Imaging units with state-of-the-art devices, an operating room with sufficient technical equipment and a qualified intensive care unit are some other features that must be found in the health institution where the transplant will be performed. After the transplantation process is completed, the patient is taken to the intensive care unit, just like the donor. If the operation has passed without any problems, the donor will be able to recover and be discharged usually within a few days or at most 10 days after the treatments.

If the patient is kept in intensive care unit after organ transplantation until his vital functions reach normal balance, he is taken to the service and his/her treatment continues here.

What are the Donor’s Risks in Liver Transplant?

Donor risks in liver transplantation are one of the most frequently asked issues regarding this operation. In general, the risk of loss of life in the donor person is 0.5% or less after the liver transplantation operation. This is a very low risk. However, after the start of the liver transplantation operation, it may be possible to terminate the operation due to any negativity seen in the donor.

After the incision is opened, the incision can be closed again and the surgery can be terminated in cases such as observing excessive fatty tissue in the liver, detecting anatomical disorders, detecting masses in the abdomen, or in case of any complications encountered. For this reason, as stated above, the operation of the recipient patient is not started until it is understood that there is no structural problem regarding the liver removal from the donor.

Biliary leakage and bleeding are among the rare complications that may be encountered after the donor’s surgery. Although there are very rare cases, the donor is informed about these risks, which may require applications such as a new operation or blood transfusion, before the operation. In addition, as in all operations, there are the possibility of minor infections in wound areas, digestive problems such as constipation and gas pain, and temporary complications such as nausea and vomiting due to anesthesia.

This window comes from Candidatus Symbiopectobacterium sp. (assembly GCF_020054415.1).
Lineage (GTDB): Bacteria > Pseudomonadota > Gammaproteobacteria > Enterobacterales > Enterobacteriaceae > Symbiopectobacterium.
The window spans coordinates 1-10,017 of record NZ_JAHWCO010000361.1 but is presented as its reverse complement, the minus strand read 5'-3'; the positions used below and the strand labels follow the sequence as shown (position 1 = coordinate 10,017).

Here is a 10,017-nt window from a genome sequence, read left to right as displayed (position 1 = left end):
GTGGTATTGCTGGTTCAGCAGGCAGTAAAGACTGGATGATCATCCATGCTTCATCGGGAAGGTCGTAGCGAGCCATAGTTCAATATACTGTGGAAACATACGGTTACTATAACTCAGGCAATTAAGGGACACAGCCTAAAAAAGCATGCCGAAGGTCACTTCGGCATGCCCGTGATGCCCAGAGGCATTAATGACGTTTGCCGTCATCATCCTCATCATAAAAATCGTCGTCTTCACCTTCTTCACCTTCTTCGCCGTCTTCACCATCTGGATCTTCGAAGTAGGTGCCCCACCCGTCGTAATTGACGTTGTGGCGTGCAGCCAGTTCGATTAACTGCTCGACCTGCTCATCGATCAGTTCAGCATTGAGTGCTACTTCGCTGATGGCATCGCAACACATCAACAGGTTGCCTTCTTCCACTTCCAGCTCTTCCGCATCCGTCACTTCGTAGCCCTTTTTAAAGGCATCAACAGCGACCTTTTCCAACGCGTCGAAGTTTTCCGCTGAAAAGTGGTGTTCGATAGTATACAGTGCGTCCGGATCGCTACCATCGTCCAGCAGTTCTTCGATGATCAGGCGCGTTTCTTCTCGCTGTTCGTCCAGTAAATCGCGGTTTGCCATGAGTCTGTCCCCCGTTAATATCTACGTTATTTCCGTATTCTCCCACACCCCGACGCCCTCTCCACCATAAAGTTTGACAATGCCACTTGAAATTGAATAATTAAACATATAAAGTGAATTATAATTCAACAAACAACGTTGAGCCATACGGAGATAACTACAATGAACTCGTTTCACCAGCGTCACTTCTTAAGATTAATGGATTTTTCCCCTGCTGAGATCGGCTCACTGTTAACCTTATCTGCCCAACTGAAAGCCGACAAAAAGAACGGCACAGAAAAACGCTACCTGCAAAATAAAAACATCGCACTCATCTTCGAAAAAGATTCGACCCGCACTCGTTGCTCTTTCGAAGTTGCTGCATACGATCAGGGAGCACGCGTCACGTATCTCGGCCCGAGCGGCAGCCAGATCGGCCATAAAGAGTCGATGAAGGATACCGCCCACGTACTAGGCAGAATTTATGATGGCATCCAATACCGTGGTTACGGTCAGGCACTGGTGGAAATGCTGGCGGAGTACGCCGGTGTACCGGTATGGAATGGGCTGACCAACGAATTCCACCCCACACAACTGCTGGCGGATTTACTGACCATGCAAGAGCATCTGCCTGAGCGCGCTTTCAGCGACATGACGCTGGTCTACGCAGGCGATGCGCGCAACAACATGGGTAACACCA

Since the liver is an organ that can renew itself, the donor liver, a part of which has been removed after the operation, can reach its normal size in about 6 weeks. For this reason, the probability of a long-term problem for the donor is very low after smooth operations.

How Does the Process Work for the Recipient After Liver Transplantation?

The patient, who is followed up in intensive care for a while after the transplant, and then taken to the service, is discharged after approximately 10 days of treatment, after being informed about the issues that need attention at home. As with other organ transplants, there is organ rejection (rejection risk) for the patient after liver transplantation.

In order to prevent this situation, patients should use immunosuppressive drugs (immunosuppressive drugs) for life. In some cases, signs of organ rejection can be observed despite medications. The presence of rejection findings can be investigated by liver biopsy. Generally, these types of exacerbations are treatable as a result of the intervention performed at the right time. The risk level of the surgery for the patient varies according to the health status of the patient.

Patients in need of organ transplantation generally consist of individuals with advanced stage liver failure, who can be defined as seriously ill and whose body reserves are exhausted. Considering that liver transplantation is a large-scale operation, it can be said that the operation risk is completely dependent on the severity of the patient’s condition. Survival rates for patients with liver transplantation from a living donor appear to be higher than for patients transplanted from a cadaver.

However, since there may be effects such as shorter waiting time for transplantation in patients who are transplanted from a living donor and patients waiting to be transplanted from a cadaver more heavily in this process, research on this subject continues. During organ transplantation, large vessels are cut and stitched in the recipient patient. For this reason, there is a possibility of serious bleeding in patients.

The possibility of infection, which is another surgical operation risk, can be quite dangerous for organ transplant patients. The infections seen in these patients can be severe due to the immunosuppressive drugs used. Therefore, it is very important to act in line with the recommendations given by the healthcare team regarding the risk of infection.

Another curious issue regarding liver transplantation is the life span and quality of life after liver transplantation. This issue is directly related to the performance of the operation at the right time and the success of the operation. In addition, many factors such as the special conditions of the patient and other accompanying diseases may lead to individual differences. Generally, after a successful liver transplant performed by an experienced team, approximately 75% of the patients have a life expectancy of over five years.

Regular use of medications that should be used for life after liver transplantation, which is not just a transplant, and not interrupting the controls that should be performed at intervals recommended by the physician have an important effect on prolonging the healthy life span.

If you are preparing to have a liver transplant, it is useful to show the necessary sensitivity to the recommendations given by your physician in order to overcome this process in a healthy way. If you have any liver disease, you can help prevent liver failure or detect it at an early stage by having your routine checks done on time. In addition, by donating organs and directing people around you to donate organs, you can become a life hope for patients awaiting transplantation.